Picking up guitar at the age of 15, he found in the blues a formative listening. He cites B.B. King, Otis Rush, Magic Sam as major early influences. It was later on that he started to get into jazz and began listening to the records more closely. Ben Webster, Lester Young and Duke Ellington are early influences that he points to.
“Cincinnati was a cool place then. It was a little behind the times. The jazz audience wasn’t just looking to have their mind blown. They were looking for good music, to enjoy it,” Mr. Brown said.
While still in high school, he got his first big gig with a blues outfit called Cincinnati Slim and the Headhunters. They played the late night clubs and dives all over Ohio. It was Mr. Brown’s break and his first real taste at playing with a steady group. At that same time he began following Cincinnati guitar legends Cal Collins and Kenny Poole. Mr. Collins had played with Benny Goodman and Rosemary Clooney. “They were the twin towers of guitar there.” They took Mr. Brown under their wing and showed him the ropes. Asked if he would say he formally “studied” with Mr. Collins and Mr. Poole, Mr. Brown chuckles. “I mean, not formally. Those guys you know, they were of that era, they got into music so they didn’t have to study.” Mr. Brown’s playing today reflects the threads and echoes the ties of their influence.
In the early 2000s, Mr. Brown and Ms. van Nuis made the move to Chicago, got their bearings and started playing jazz seriously. “We came to it relatively late, compared to most professional people,” says Mr. Brown, “which was good in a way, because we kind of avoided the sort of educational pitfalls that you can find yourself in nowadays.” Ms. van Nuis nods to her experience in learning to sing jazz as, “More the way it used to be done, where you just kind of find people in your town that you dig and follow them around. You learn by watching and doing.” On being a working musician and balancing that task with the more elusive journey of finding one’s own voice, he comments. “You work on the craft and the art evolves naturally.”
How and when to make that jump is difficult to discern when there is no guidebook. “Transferring from the mind of a student to the mind of a professional practitioner, that’s a challenge. We’re all students. Especially in jazz, you’re tied into the history of it. You’re tied into the greats. Everyday you’re comparing yourself to them and listening to their records and asking yourself, ‘Why don’t I sound like that?’ It’s an endless weight that you’re always learning how to get up from under. “You have to have something to say. And that’s hard to teach. Is it an old song? Is it an old composer? It doesn’t matter. It’s just the medium through which this thing that somebody wants to say is coming through.”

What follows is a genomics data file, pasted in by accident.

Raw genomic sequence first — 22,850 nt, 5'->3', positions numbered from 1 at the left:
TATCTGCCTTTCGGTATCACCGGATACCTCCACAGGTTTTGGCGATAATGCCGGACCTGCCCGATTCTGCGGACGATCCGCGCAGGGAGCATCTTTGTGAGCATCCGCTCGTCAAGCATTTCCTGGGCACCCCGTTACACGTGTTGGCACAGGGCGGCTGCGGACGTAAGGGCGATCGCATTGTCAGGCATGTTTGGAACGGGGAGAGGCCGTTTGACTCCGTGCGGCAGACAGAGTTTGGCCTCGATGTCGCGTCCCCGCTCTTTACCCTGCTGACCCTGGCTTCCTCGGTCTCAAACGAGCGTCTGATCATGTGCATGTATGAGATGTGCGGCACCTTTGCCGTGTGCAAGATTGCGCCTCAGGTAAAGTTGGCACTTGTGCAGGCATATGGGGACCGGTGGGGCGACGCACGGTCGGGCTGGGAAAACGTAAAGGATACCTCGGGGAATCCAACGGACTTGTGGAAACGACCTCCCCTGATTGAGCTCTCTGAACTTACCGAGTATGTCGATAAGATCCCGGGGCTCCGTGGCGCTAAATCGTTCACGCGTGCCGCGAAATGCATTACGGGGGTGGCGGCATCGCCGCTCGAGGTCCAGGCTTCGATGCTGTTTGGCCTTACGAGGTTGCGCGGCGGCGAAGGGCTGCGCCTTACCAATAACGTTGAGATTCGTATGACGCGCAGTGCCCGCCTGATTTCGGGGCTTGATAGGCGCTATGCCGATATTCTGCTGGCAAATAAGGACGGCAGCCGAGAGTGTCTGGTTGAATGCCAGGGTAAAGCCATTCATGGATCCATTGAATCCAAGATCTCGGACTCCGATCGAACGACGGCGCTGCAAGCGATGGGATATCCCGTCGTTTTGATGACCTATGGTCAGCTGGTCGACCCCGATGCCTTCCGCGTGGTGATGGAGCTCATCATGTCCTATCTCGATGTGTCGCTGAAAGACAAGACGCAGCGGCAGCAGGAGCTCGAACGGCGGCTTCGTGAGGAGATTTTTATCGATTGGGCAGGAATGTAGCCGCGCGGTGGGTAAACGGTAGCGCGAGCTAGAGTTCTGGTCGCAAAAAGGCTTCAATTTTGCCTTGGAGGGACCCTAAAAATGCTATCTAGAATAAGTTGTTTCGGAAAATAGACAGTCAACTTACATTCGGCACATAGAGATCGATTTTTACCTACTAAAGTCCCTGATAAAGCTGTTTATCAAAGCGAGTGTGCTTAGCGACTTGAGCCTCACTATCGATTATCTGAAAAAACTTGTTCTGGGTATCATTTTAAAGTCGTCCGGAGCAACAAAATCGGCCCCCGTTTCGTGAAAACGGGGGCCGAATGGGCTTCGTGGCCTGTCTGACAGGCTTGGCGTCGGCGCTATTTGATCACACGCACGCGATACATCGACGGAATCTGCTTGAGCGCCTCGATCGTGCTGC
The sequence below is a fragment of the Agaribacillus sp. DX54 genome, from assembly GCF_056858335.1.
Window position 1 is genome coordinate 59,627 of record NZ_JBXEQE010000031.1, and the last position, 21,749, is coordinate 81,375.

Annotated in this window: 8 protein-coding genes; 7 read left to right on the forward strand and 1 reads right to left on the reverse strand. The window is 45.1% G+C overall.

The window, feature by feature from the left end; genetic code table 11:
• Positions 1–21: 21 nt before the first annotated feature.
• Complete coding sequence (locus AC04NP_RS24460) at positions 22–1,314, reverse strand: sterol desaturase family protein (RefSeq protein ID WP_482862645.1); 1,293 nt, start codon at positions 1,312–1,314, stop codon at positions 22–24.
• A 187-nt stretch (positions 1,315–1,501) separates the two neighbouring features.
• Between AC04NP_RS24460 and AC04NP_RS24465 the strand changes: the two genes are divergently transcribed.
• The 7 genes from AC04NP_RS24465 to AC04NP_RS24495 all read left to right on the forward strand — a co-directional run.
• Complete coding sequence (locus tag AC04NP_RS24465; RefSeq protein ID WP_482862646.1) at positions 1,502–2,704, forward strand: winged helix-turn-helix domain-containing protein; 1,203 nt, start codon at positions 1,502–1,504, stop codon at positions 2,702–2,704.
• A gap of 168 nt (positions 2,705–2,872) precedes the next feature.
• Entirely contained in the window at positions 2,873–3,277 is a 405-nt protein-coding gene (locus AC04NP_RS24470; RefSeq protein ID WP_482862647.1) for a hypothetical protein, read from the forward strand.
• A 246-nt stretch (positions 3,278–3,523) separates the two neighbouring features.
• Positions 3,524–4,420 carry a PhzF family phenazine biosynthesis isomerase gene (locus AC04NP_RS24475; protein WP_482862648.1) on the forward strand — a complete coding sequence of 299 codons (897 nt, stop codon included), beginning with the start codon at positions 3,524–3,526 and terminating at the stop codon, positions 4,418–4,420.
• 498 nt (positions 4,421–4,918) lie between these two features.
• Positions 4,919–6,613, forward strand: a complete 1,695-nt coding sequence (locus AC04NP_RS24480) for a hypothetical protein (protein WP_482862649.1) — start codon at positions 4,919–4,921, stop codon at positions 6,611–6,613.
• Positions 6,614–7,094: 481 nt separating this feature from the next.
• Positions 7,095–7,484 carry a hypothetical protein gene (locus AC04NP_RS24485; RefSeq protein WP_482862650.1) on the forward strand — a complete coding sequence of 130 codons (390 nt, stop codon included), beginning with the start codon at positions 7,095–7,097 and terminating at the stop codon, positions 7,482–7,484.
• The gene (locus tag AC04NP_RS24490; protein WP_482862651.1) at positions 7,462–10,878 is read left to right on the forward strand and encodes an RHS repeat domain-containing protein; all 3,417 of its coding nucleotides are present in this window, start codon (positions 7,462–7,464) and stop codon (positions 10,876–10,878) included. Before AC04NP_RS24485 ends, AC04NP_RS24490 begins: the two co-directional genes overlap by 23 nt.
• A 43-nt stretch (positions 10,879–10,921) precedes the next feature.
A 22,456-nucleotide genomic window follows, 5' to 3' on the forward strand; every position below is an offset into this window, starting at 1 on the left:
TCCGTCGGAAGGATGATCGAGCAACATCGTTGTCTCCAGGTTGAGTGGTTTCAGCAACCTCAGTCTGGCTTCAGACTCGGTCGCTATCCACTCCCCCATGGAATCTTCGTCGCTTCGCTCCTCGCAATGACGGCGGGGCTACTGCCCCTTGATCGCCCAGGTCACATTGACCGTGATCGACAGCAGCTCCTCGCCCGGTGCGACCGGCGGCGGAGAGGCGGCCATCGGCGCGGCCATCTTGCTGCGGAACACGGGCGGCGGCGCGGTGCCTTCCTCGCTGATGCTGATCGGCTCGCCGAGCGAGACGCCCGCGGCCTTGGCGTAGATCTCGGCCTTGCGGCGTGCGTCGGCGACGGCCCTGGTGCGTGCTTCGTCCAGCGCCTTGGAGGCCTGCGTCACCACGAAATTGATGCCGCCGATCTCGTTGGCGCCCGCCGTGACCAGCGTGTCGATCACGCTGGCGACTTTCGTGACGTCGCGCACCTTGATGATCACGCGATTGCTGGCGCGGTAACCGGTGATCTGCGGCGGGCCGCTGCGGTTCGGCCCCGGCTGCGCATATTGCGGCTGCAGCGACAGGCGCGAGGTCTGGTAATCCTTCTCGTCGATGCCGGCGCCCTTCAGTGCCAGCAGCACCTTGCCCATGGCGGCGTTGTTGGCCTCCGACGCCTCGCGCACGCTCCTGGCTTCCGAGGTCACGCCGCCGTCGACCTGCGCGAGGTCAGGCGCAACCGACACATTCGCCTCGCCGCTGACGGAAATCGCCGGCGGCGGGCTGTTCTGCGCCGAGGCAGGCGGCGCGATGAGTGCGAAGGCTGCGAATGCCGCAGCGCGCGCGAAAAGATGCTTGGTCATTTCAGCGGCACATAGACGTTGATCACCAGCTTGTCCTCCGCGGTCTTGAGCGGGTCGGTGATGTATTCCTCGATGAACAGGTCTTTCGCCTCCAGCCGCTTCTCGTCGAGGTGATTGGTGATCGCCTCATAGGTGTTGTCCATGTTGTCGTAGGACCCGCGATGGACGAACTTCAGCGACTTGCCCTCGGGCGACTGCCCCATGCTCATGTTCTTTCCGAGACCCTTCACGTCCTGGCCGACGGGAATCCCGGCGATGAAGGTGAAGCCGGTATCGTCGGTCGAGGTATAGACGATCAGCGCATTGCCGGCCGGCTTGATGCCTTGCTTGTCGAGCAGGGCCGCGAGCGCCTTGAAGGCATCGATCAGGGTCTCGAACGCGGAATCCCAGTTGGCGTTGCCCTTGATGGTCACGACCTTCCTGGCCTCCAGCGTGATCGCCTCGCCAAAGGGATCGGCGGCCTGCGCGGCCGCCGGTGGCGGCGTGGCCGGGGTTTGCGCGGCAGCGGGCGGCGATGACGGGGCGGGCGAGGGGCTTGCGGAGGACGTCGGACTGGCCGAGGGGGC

Commenting on the reality of a life in a jazz, Mr. Brown and Ms. van Nuis are frank. She pulled out from an archive a folio of old posters – dozens of them from past gigs at libraries, one after another after another. “You’ve got to work, man,” she exclaimed, laughing. This writer thinks that seeing a jazz trio at a library is just about the pinnacle of hip, but nevertheless, it still speaks to the fact that “it’s not always going to be that smoky club from Peter Gunn,” Mr. Brown says, referencing a famous quote of his longtime guitar hero Joe Pass. “You’re playing joints, saloons, restaurants, weddings, birthday parties, funerals.” Mr. Brown rattles off the list of what seems to be an endless Rolodex of absurd gigs flashing before his eyes.
As longtime Evanston residents, they have been fixtures around town for some time. They played regularly at Pete Miller’s for almost 15 years. Ms. Van Nuis and Mr. Luxion played the last show there the night before its sudden closing – an unfortunate loss to the strip in downtown Evanston. Perhaps something else will come up and fill the spot.
“There’s no happy ending to it,” says Mr. Brown with a big smile that rounds off the edges of what might be perceived otherwise as a cynical statement. In a way, he might be right, but as long as we can play and listen and love we can still share an October afternoon to talk about it all in a way that’s truly worthwhile. After all, what’s in a melody? Perhaps its secret lies in forgetting about time in the moment only to look up once it has passed and realize that you’ve been keeping it steadily all along.
WBEZ Chicago 91.5 (NPR)
Listen to Petra and guitarist Andy Brown's performance/interview with Tony Sarabia, host of "The Morning Shift"
» Listen Now
WGN 720 AM
Listen to Petra's interview with Rick Kogan, host of "After Hours"
» Listen Now
WRHU 88.7 FM (Radio Hofstra University)
Listen to Petra's interview with John Bohannon, host of "The Jazz Café"